APL Badge and ID Card (1917) carried by Operatives of the American Protective League (APL) who spied on their fellow Americans on behalf of the U.S. Justice Department during World War I.
Ritual Klan Red Robe (c. 1965) worn by the Klan “Kladd,” the elected Klan officer who presided over the secret rituals and ceremonies of the Ku Klux Klan.
Glass and granite fragments from the Alfred P. Murrah Federal Building in Oklahoma City, as well as a shoe that was recovered from the wreckage, on loan from the Oklahoma City National Memorial & Museum. [Exclusive to the Center’s showing of Spies, Traitors & Saboteurs.]
Fragments of the Planes that hit the World Trade Center (2001) recovered after the attacks on September 11, 2001, and used as evidence by the FBI in their ensuing investigation.
Visitor Polling Stations, unique computer interactives that allow visitors to express their opinions on questions raised in the exhibition about how the nation has responded to the historical events presented. Poll questions were developed in consultation with The Gallup Organization. Visitors also can see how Americans responded to similar questions posed by The Gallup Poll throughout history.
In keeping with the Center’s mission to foster discussion and citizen engagement, evening programs about current and historical topics related to Spies, Traitors & Saboteurs will take place throughout the run of the exhibition. In advance of the 10th anniversary of the 9/11 terrorist attacks, the Center will present a discussion on the nation’s shared pain and patriotism on that tragic day, as well as our national response and the issues it continues to raise. The Center also will conclude its two-part series titled “What is national security?” with 2010-11 Visiting Scholar Richard V. Allen, Senior Fellow at the Hoover Institution and former National Security Advisor.
Additionally, the Center’s education and public programming staff in the Annenberg Center for Education and Outreach has developed a variety of resource materials and interactive activities to further augment the exhibition, including “Spy Talks” with real-life members of crime fighting and counterintelligence agencies, educator workshops, a special student guide that teaches students how to gather intelligence and decode important information on their way to becoming secret agents, and more.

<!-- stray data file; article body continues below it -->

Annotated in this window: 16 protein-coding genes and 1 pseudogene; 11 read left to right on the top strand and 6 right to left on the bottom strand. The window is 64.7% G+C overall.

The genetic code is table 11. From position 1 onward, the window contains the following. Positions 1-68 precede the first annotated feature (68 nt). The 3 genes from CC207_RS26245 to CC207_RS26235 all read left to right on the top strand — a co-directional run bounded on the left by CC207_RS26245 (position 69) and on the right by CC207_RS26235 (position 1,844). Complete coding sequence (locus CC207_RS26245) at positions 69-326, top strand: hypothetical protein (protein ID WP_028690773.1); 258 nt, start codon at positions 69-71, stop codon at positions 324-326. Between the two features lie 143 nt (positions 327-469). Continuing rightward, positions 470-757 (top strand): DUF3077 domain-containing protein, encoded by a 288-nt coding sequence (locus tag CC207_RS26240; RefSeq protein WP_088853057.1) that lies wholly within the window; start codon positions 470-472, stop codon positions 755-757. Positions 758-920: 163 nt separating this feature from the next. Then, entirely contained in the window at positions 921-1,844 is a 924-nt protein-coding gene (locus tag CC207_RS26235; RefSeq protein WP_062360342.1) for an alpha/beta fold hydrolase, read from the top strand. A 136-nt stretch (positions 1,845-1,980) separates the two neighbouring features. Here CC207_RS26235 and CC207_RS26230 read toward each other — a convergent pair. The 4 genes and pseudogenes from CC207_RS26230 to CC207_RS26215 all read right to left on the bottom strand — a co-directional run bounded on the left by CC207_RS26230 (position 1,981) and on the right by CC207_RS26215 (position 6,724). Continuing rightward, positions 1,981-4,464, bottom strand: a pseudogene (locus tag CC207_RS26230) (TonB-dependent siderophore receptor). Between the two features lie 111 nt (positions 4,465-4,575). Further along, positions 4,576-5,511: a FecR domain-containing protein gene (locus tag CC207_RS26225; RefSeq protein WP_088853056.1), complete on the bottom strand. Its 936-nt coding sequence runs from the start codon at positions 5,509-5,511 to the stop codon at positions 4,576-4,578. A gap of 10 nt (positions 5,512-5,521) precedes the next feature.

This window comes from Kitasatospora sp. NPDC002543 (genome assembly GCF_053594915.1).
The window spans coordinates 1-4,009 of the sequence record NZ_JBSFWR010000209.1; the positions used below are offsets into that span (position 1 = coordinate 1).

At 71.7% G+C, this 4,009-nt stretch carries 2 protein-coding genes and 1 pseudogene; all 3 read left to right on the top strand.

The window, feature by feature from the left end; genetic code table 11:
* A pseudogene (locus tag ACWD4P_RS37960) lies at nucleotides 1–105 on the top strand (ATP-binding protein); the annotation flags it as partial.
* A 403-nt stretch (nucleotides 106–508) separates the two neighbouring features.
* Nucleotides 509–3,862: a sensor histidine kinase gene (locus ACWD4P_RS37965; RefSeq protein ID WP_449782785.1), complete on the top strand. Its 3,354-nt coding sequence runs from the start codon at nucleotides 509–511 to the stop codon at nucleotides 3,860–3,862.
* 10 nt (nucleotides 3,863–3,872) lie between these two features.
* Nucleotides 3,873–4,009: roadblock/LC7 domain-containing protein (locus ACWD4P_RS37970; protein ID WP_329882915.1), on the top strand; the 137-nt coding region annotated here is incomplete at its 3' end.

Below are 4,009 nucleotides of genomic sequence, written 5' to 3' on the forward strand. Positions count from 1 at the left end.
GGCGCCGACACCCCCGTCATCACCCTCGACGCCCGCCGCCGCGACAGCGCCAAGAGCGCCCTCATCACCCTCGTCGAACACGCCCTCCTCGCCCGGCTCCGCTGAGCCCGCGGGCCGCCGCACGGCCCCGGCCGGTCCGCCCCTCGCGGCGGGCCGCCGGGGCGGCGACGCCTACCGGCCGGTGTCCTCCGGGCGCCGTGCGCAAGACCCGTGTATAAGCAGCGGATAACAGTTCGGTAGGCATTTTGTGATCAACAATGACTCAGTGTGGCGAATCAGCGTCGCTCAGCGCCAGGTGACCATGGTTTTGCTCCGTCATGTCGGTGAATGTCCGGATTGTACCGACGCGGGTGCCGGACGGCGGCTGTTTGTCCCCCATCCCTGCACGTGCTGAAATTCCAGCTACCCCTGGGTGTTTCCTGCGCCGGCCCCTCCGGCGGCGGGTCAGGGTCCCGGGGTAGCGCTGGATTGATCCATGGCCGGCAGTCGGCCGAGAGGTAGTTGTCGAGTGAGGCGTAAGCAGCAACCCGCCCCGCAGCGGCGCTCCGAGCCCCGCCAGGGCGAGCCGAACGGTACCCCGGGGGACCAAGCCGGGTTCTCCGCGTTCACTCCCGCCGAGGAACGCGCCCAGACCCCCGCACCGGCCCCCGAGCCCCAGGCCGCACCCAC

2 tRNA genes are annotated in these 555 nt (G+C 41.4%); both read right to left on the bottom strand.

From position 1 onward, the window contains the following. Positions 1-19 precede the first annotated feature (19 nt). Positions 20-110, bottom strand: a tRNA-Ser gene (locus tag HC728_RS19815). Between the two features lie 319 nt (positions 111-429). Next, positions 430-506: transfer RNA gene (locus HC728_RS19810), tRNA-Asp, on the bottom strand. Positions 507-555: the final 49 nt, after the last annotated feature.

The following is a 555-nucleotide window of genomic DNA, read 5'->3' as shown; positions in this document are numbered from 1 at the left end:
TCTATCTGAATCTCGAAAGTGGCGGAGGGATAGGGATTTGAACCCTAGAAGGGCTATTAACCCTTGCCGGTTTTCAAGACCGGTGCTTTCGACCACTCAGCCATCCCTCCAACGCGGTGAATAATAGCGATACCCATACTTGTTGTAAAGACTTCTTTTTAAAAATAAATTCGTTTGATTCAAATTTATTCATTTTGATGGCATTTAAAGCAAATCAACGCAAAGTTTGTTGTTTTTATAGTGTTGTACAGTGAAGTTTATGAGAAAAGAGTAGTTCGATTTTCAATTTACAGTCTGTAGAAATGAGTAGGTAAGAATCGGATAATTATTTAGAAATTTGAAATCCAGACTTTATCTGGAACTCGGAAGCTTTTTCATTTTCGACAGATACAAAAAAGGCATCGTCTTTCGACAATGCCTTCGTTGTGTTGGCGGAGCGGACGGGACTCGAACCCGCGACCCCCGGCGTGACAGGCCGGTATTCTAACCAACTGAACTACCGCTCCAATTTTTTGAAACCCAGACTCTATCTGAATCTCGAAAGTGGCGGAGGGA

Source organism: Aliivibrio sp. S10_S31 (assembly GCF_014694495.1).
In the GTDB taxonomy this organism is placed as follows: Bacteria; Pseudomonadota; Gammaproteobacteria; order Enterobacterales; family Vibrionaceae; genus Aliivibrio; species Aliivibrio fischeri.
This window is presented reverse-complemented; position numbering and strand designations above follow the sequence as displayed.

Fox 29 is the official media partner of Spies, Traitors & Saboteurs: Fear and Freedom in America at the National Constitution Center. The Federal Bureau of Investigation is participating with the National Constitution Center on Spies, Traitors & Saboteurs: Fear and Freedom in America.
About the International Spy Museum
The International Spy Museum, the only public institution in the world dedicated to presenting the world history of espionage, features the largest permanent collection of international spy-related artifacts on public display. Through interactive exhibits with state-of-the-art audiovisual effects, film, and hands-on components, the Museum traces the evolution of espionage through the people who practiced the profession and it provides a context for guests to better interpret the role intelligence plays in current events.
About the National Constitution Center
The National Constitution Center, located at 525 Arch St. on Philadelphia’s Independence Mall, is an independent, nonpartisan, nonprofit organization dedicated toincreasing public understanding of the U.S. Constitution and the ideas and values it represents. The Center serves as a museum, an education center, and a forum for debate on constitutional issues. The museum dramatically tells the story of the Constitution from Revolutionary times to the present through more than 100 interactive,multimedia exhibits, film, photographs, text, sculpture and artifacts, and features a powerful, award-winning theatrical performance, “Freedom Rising.” The Center also houses the Annenberg Center for Education and Outreach, which serves as the hub for national constitutional education.